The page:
“I think I terrify a lot of people,” Akiva tells me, only half-kidding as he balances his unicycle in the middle of the Rocky Classroom, the collegiate Gothic nook where biweekly symposia for students in the Humanities Sequence take place.

This Sunday in particular, Akiva Jackson, one of these students, brought to the symposium both his essay on Rodin’s sculpture “Orpheus and Eurydice” and a bright red unicycle. After seeing it around campus so often, I had asked Akiva if I could interview him about his lived (and probably very strange) experiences relying on a unicycle as a primary method of transportation on and around Princeton’s campus.

“I’ve always liked to be different,” Akiva begins. He tells me how he took to unicycling and juggling for his high school PE requirement under the instruction of a bona fide clown. “I just love the whimsy of it… and seeing how people react is telling. Some will move ten feet out of my way, and some will just keep walking. They let you take unicycles on public transportation, partially because they’re small and partially because they don’t know what to say—so they don’t say anything.

“Every once in a while, though, there’s someone who looks at me with just such disdain,” Akiva answers. “I think it’s because they see what I’m doing as egotistical. It’s a moralizing glance: they’re thinking, you’re making a fool of yourself and a show of yourself. But it is super exhibitionist,” he admits. “Everyone notices a unicycle, and to some extent I enjoy that.”

Academically, Akiva is most interested in moral psychology, so it comes as no surprise that he often reflects about the ethical dimensions of his daily one-wheel, one-man show—about “whether it’s just an ego move,” as he says, an accusation not too far from the antagonistic remarks which some of the very first bicycles—Ordinary bicycles—received on the streets of 1870s England.

In “King of the Road: The Social Construction of the Safety Bicycle” (1995), scholar of technology and society Wiebe E. Bijker investigates what determined both the Ordinary bicycle’s invention, who could use it, and who couldn’t. Bijker explains that “bicycling still had, as in the early days of the hobbyhorse, an element of showing off.” Surprisingly, bikes started off not as a means of transport but as “sport machine[s]”, meaning “the typical bicyclist […] had to be young, athletic and well-to-do”—in most places, then, there were far more non-riders to judge the vehicle than there were riders to use it.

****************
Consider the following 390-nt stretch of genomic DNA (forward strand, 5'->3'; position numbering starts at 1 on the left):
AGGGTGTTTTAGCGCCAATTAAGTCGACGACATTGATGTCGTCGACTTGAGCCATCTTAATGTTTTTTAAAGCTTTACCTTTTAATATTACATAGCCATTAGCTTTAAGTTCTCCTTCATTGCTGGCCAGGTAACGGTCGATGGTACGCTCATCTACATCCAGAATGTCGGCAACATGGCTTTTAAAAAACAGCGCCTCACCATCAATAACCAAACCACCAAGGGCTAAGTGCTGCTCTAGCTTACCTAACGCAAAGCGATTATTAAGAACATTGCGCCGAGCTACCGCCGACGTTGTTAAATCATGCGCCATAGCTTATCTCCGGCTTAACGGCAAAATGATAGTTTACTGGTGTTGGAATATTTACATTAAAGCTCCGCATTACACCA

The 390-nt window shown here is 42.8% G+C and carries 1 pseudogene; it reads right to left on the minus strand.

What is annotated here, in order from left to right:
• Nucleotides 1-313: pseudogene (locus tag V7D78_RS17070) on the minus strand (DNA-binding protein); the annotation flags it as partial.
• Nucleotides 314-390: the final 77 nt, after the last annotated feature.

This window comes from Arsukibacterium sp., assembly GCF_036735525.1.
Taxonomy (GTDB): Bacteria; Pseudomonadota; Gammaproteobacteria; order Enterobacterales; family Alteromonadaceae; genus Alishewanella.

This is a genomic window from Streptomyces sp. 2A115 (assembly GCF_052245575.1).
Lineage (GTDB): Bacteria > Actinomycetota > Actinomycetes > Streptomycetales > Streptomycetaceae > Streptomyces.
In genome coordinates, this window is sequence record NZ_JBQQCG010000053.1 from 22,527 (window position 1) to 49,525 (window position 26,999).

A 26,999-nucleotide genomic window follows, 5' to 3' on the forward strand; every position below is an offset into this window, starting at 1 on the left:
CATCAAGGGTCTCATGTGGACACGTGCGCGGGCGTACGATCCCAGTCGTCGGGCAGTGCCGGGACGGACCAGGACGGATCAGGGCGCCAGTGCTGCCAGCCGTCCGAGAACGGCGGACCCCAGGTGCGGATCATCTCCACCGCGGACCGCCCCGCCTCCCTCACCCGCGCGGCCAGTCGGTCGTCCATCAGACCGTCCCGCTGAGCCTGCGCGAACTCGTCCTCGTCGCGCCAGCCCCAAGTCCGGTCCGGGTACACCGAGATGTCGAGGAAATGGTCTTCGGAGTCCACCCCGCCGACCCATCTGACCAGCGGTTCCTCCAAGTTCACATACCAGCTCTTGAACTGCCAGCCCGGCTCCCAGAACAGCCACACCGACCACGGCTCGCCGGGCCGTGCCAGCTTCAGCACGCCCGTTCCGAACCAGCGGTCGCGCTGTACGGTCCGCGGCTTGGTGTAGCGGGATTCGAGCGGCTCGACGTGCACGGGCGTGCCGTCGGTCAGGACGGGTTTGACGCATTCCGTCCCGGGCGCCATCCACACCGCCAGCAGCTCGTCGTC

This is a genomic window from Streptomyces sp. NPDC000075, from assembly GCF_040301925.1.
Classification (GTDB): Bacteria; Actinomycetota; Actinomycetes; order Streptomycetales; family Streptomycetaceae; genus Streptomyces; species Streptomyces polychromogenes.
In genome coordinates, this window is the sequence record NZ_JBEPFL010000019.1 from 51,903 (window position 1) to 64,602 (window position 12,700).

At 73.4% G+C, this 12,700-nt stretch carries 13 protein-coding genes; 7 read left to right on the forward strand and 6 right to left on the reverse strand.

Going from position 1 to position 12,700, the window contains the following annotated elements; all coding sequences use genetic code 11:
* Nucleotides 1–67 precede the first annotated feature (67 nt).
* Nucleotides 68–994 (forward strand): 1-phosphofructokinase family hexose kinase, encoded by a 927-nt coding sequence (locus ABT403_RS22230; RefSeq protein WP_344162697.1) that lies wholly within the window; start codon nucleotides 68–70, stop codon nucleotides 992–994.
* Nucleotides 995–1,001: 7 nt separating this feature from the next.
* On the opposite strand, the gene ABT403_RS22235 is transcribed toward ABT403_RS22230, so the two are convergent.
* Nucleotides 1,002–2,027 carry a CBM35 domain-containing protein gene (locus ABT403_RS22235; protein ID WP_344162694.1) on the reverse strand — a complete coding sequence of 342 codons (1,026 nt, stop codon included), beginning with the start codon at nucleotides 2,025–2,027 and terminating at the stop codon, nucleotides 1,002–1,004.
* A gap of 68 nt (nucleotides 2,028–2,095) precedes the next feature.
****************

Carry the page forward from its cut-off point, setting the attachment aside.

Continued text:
I tell Akiva about this past antagonism, since he sometimes seems to experience a similar reaction while riding around Princeton (albeit in smaller doses). Bicycles blend in now, but the original Ordinary model, with its ostentatious front wheel, resembles the unicycle more so than anything else—its smaller back wheel looks vestigial, as if to brag that one day the rider won’t need it. Yet this isn’t the evolution that happened: today’s culture has selected for two identically sized wheels, but Akiva stands by his choice to ride on one wheel instead.

“I revel in the unicycle as a full-body experience,” he tells me, his posture erect as if he were riding in that moment. “Unlike a bike with a static pose, if you stop pedaling a unicycle you’ll fly off.”

“It’s more reciprocal than a bike,” I reply. “Once you’re on a unicycle it demands something from you.”

“Yeah! I can dance on a unicycle in a way I can’t dance on a bike. It feels like a part of me in a way a bike doesn’t. And it replaces my legs in a way that incorporates them.”

My first impulse is to call Akiva’s experience with his unicycle a “prosthetic” one—though the more I think about unicycles as prosthetics, the more I realize that they deeply fail to fall into this category, or at least deeply fail to “pass” as what they replace, to both onlookers and the user. “My profile on a unicycle is much closer to my profile standing,” Akiva says, “but I have to stay tense the whole time.” These are the makings of a poor prosthetic indeed.

Occasionally, however, there are moments when Akiva’s unicycling is “passing,” or at least it goes unseen. He spends a lot of time on the Princeton towpath, exercising by himself in the woods, where he’s reminded that getting people’s attention isn’t the only (or the most important) reason he unicycles. And even sometimes when he wants people’s attention, he doesn’t get it at all. Before we switch gears to the Rodin sculpture, the last story Akiva tells me is about how last year, while studying at a yeshiva, he decided one day to unicycle down the West Bank border. “I waved at people putting up laundry in a Palestinian village, but they didn’t notice me—it was a funny inversion of what I’m used to.”